I did make it work and it only took two attempts!

My first attempt was ill-fated. Instead of getting the pretty cotton-candy pink yarn I was hoping for, I got raw-hamburger yarn:

Whether it makes you giggle or it makes you ready to fire up the grill, it is interesting. I still haven't gotten around to skeining it yet. It kind of grosses me out, even though I do love a home-grilled burger.

I dyed that first batch a couple of times trying my best to get something I could even say I liked, but I failed. I needed help in getting that magic pink formula so I sent out the distress signal on some of the yarn dying forums of which I'm a member. I got great advice and, hence, I got that gorgeous pink yarn you see up there.

I probably won't be able to think about this new baby ever again without thinking of that first batch of yarn or the entire evening I spent untangling the pretty pink yarn, but, in the end, it was really worth it. I mean, just look at that perfectly piggly wiggly pinky winky yarnie warnie...gootchie gootchie goooooo!

Tuesday, January 22, 2008

Craft of Passion

I'm at my day job right now, where I could and should be working on a project for my part-time job, but, instead, I'm writing about crafting, my true obsession - nay, my true passion.

I had a four-day weekend and I crafted my little heart out all weekend long. One accomplishment was the blockprinting I did. My mom gave me a blockprinting kit, about which I've been very curious for quite some time, for Christmas. One day last week, after making an innocent little doodle on a scrap piece of paper, I was actually inspired to enlarge and carve my little doodle into the block. I printed the image onto blank notecards. They looked pretty good.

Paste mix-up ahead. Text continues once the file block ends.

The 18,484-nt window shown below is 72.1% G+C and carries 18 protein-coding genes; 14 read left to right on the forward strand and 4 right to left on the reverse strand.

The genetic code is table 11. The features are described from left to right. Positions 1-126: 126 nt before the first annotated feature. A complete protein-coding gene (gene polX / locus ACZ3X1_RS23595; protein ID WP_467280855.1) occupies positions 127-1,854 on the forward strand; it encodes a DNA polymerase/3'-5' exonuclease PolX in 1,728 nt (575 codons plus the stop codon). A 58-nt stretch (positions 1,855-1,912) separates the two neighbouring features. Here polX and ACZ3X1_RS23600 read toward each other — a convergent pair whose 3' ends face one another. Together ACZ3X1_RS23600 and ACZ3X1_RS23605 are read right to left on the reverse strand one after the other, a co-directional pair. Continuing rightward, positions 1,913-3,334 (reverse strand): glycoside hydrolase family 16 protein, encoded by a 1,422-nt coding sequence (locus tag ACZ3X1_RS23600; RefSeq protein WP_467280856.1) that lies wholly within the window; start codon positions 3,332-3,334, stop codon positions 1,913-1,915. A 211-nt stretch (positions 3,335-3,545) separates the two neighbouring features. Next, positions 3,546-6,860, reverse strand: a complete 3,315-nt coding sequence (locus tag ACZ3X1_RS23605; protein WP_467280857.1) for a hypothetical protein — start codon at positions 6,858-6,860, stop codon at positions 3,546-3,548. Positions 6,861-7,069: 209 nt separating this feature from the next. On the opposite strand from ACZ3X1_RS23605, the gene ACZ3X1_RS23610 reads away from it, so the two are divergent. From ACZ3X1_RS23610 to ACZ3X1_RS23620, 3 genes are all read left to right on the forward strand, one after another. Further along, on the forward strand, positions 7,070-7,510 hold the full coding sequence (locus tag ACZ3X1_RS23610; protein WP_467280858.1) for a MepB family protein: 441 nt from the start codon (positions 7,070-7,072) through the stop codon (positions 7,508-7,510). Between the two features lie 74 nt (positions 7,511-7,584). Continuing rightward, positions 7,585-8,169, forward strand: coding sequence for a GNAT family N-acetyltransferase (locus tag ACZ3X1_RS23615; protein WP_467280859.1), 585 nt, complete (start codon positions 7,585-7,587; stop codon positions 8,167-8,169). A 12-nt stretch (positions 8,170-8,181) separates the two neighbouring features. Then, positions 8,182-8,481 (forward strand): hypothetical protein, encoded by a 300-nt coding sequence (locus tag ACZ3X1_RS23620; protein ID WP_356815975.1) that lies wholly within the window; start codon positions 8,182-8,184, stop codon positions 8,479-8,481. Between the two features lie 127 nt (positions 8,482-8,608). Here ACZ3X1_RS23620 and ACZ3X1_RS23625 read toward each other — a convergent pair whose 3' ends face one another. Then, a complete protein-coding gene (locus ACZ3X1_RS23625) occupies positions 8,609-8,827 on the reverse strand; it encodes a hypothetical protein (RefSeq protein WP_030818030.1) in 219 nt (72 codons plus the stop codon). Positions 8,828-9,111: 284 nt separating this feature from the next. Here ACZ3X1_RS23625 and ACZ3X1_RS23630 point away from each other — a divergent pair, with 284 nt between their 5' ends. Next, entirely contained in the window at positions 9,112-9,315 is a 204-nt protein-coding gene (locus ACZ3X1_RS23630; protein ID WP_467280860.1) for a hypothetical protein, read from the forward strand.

"I Miss You" or "Thinking of you" or "When are you coming home? I have to go potty!"
My original reason for making the doodle was thinking a pair of windowframe earrings with something in the window would be really cute. I like the notecard a lot better. I liked these cards so much I decided to make another one.

"Night Owl"
I know my artwork is pretty low on the meaningful scale, but, to be frank, I don't want to make a statement with my art, I want to make a living with my creativity.

Thursday, January 17, 2008

My new stores!

I have recently opened two new Etsy stores - one for my photography hobby and one for what I hope will be the beginnings of a real business.

Zoom In is where I sell my photographs as prints, framed prints, and notecards. I use two different cameras - a big one for more fussy photos and a little one for snapshots. I am not sure which direction I would like to go with my photography or if I would even like to make it anything more than a hobby. I truly enjoy it, though, so I am tentatively putting it out there for now.

Craftlings is where I sell crafting kits I put together myself. I only have one available right now, a hand-dying kit for wool yarn, but I have a few more ideas up my sleeve for kits. I've mostly been concentrating on research and developement in order to get the supplies and instructions just right. I will be offering a kit to dye nylon yarn in a few days.

I'm really excited about them both because they have a lot of potential and they are helping me think beyond my limited scope of what crafting is. Wish me luck!

Happy New Year!